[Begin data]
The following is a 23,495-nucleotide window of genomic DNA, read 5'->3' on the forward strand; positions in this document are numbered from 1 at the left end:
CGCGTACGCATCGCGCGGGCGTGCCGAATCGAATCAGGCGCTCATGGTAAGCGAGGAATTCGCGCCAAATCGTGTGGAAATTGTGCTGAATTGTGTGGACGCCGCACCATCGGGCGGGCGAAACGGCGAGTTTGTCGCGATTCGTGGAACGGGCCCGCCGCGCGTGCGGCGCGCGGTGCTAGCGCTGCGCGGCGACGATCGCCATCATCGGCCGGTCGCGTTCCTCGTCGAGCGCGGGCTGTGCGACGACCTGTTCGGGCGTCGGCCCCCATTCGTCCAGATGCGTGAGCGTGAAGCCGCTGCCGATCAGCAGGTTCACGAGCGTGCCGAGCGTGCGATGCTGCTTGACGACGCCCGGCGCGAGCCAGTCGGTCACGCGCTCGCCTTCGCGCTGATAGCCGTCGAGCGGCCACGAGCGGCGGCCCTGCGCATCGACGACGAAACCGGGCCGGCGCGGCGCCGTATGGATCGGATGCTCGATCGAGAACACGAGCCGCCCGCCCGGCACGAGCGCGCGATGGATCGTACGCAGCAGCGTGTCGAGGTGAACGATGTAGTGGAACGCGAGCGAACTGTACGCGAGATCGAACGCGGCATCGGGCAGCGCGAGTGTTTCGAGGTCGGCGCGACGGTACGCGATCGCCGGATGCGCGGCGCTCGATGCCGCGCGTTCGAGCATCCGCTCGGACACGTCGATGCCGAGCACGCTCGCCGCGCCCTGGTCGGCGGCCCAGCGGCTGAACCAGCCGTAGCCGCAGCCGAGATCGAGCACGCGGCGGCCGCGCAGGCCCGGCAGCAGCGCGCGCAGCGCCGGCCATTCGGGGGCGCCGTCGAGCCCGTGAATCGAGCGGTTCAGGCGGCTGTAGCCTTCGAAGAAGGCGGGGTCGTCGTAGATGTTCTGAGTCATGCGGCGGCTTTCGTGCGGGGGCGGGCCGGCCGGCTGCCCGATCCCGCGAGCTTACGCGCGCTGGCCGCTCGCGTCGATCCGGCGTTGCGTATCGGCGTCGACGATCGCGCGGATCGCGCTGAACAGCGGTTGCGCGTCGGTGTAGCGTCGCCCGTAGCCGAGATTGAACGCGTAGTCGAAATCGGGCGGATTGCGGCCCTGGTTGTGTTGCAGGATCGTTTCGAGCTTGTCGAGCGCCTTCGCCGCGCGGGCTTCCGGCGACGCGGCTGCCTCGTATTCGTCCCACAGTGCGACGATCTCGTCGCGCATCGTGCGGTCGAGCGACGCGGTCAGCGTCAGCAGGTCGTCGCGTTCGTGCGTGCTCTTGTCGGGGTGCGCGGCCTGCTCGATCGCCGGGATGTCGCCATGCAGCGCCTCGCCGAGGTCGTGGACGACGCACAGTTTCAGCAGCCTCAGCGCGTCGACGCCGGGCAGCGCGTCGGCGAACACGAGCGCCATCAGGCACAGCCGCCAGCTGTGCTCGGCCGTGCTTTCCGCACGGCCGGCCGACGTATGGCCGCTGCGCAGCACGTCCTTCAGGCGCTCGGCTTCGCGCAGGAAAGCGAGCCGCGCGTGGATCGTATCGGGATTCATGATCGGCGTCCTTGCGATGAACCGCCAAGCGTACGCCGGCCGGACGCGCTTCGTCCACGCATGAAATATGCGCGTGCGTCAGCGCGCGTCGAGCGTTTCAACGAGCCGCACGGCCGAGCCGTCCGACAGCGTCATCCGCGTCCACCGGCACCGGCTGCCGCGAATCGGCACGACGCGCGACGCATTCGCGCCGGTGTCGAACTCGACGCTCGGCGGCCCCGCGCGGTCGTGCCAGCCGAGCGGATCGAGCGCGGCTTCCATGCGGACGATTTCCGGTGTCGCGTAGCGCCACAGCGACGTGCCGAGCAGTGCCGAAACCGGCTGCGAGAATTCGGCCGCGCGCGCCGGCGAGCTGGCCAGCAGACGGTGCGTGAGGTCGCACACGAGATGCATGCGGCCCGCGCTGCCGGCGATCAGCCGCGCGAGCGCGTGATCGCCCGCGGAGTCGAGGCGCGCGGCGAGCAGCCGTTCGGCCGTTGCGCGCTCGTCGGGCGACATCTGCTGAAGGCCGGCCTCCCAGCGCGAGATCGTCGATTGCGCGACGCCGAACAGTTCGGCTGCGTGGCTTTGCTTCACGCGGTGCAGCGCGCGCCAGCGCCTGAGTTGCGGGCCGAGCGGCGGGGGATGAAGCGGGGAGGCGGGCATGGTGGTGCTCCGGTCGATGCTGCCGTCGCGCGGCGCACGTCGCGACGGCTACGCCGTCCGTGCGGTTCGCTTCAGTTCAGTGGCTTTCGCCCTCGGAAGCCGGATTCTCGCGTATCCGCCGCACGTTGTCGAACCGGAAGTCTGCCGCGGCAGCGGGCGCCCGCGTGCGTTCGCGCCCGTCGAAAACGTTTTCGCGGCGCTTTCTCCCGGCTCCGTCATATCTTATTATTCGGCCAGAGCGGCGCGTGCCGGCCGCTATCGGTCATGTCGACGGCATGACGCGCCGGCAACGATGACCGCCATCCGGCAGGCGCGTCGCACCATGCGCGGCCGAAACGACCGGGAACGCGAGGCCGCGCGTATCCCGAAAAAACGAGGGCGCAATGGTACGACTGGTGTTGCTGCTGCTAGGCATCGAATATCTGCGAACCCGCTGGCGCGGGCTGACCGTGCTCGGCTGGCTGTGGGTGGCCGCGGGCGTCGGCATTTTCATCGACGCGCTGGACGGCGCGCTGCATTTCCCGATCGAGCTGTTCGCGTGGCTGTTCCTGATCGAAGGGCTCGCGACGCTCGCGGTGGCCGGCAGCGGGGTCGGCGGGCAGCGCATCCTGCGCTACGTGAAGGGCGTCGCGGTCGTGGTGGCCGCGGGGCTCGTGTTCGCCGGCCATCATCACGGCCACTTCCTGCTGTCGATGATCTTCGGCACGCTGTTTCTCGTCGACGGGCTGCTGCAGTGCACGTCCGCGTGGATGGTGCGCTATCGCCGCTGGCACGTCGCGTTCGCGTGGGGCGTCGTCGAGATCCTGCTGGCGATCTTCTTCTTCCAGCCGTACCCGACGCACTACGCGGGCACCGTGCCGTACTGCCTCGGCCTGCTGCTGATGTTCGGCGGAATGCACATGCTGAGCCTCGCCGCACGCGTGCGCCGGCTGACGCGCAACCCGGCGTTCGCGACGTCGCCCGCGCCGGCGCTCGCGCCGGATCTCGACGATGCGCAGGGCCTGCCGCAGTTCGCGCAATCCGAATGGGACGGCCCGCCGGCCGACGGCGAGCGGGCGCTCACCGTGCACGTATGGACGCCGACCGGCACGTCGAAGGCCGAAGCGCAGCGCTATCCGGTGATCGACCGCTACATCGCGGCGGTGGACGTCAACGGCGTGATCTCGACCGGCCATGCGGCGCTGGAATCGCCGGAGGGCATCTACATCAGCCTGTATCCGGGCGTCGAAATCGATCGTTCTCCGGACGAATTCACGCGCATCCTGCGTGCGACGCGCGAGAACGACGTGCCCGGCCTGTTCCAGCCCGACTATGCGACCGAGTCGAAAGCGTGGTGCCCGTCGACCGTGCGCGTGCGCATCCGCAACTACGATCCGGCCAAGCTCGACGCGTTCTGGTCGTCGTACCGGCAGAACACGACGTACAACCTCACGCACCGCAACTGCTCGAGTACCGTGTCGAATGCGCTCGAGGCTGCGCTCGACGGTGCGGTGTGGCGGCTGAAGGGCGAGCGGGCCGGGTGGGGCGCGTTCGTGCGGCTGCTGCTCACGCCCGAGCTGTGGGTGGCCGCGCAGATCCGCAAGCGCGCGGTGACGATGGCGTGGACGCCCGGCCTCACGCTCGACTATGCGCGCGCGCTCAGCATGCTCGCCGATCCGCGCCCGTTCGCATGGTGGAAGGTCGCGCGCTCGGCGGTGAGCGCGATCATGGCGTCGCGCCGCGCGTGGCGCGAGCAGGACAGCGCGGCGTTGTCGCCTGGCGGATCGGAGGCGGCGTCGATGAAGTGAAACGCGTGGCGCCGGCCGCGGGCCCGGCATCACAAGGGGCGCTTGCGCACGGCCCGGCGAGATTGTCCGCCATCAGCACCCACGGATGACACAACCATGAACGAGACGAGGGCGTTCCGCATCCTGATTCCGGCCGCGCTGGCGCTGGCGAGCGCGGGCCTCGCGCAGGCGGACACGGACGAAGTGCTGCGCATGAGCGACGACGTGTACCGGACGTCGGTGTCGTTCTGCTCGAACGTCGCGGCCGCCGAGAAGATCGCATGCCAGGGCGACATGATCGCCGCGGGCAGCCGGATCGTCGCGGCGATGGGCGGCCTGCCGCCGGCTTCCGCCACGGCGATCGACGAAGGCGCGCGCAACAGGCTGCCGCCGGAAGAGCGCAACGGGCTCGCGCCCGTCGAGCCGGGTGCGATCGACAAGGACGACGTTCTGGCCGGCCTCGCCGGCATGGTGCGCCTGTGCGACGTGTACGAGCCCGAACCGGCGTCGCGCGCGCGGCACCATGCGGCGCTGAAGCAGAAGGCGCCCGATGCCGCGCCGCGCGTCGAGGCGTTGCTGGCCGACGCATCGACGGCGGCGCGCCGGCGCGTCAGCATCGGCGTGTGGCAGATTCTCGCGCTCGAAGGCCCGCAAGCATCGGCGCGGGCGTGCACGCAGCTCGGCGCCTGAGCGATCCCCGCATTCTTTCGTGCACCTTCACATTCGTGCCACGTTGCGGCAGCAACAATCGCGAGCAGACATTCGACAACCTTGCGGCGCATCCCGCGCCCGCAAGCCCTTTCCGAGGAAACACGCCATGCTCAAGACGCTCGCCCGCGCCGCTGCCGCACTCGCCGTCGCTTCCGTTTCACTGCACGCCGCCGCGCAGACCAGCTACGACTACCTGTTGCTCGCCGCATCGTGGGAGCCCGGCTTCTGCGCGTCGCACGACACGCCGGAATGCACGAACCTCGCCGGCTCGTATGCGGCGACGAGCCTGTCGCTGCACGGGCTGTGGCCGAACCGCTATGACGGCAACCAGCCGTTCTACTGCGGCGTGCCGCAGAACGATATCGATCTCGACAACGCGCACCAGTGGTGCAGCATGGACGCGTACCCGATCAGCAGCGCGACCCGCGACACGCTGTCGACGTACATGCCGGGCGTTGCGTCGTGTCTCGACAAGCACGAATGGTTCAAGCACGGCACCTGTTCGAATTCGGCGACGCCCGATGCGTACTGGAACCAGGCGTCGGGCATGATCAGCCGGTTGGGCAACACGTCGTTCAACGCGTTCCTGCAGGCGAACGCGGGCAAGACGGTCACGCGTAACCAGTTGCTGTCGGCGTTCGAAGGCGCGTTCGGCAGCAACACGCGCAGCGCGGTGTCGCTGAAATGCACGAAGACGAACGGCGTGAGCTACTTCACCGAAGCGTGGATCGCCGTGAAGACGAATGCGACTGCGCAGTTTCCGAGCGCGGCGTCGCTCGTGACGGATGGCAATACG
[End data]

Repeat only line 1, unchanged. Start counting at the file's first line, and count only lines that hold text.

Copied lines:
The following is a 23,495-nucleotide window of genomic DNA, read 5'->3' on the forward strand; positions in this document are numbered from 1 at the left end: